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3 Puerto Ricans With 11 Pounds Of Cocaine On Boat Arrested In St. Thomas

CHARLOTTE AMALIE — Three Puerto Rican men were arrested on December 29, 2021 in St. Thomas on criminal charges related to trying to bring at least 11 pounds of cocaine into the territory.

According to court documents, on December 29, 2021, Pedro Juan Ramos-Ramirez, Johny Arias Rodriguez, and Gerald Albert Cruz were on-board a vessel in United States customs waters that was traveling at night without navigation lights. Agents from United States Customs and Border Protection, Air and Marine Operations (“CBP-AMO”) activated their vessel’s blue emergency lights, siren, and navigation lights.

Two passengers on the vessel then began throwing bags overboard. Once the passengers finished throwing the bags overboard, the operator of their vessel began to vary his speed and maneuver the vessel wildly, attempting to evade the CBP-AMO agents.

The agents rendered the engine on the individuals’ vessel inoperable. The three individuals on the vessel were then taken into custody. A subsequent search located three black duffel bags containing seventy-five kilogram packages of cocaine.

The three men are charged with possession with intent to distribute more than five kilograms of cocaine on a covered vessel, and conspiracy to commit the same offense, in violation of 46 U.S.C. § 70503(a)(1) & 46 U.S.C. § 70506(b). If convicted, they face a maximum penalty of life imprisonment.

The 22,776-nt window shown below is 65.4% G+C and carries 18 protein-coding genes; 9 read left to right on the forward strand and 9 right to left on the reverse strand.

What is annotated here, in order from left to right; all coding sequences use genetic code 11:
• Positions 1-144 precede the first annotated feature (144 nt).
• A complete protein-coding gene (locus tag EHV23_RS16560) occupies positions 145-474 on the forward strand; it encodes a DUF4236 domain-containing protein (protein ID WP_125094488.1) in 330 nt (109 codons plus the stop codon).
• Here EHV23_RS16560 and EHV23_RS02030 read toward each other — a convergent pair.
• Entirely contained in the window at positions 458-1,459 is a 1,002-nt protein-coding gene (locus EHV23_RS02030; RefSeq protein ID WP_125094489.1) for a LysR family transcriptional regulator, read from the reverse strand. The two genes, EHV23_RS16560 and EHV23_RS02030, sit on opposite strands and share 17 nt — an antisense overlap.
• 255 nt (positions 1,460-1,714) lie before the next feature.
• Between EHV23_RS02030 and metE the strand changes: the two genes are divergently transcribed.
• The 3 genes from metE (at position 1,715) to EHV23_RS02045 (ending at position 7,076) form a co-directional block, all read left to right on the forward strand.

Here’s some of the commentary by Virgin Islands Free Press readers on social media.

“When will they learn that radar doesn’t give a s#$% about navigation lights?” Andy Young said. “Red flag! Hi speed in daylight is a bit easier to swallow. Idjits.”

A federal district court judge will determine any sentence after considering the U.S. Sentencing Guidelines and other statutory factors.

CBP-AMO and Homeland Security Investigations are investigating the case. Assistant U.S. Attorney Adam Sleeper is prosecuting the case.

This effort is part of an Organized Crime Drug Enforcement Task Forces (OCDETF) operation. OCDETF identifies, disrupts, and dismantles the highest-level criminal organizations that threaten the United States using a prosecutor-led, intelligence-driven, multi-agency approach.

Additional information about the OCDETF Program can be found at https://www.justice.gov/OCDETF.

A criminal complaint is merely an allegation and all defendants are presumed innocent until proven guilty beyond a reasonable doubt in a court of law.

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The Author

John McCarthy

John McCarthy

John McCarthy is primarily known for his investigative reporting on the U.S. Virgin Islands. A series of reports beginning in the 1990's revealed that there was everything from coliform bacteria to Cryptosporidium in locally-bottled St. Croix drinking water, according to a then-unpublished University of the Virgin Islands sampling. Another report, following Hurricane Hugo in 1989, cited a Federal Emergency Management Agency (FEMA) confidential overview that said that over 40 percent of the U.S. Virgin Islands public lives below the poverty line. The Virgin Islands Free Press is the only Caribbean news source to regularly incorporate the findings of U.S. Freedom of Information Act requests. John's articles have appeared in the BVI Beacon, St. Croix Avis, San Juan Star and Virgin Islands Daily News. He is the former news director of WSVI-TV Channel 8 on St. Croix.

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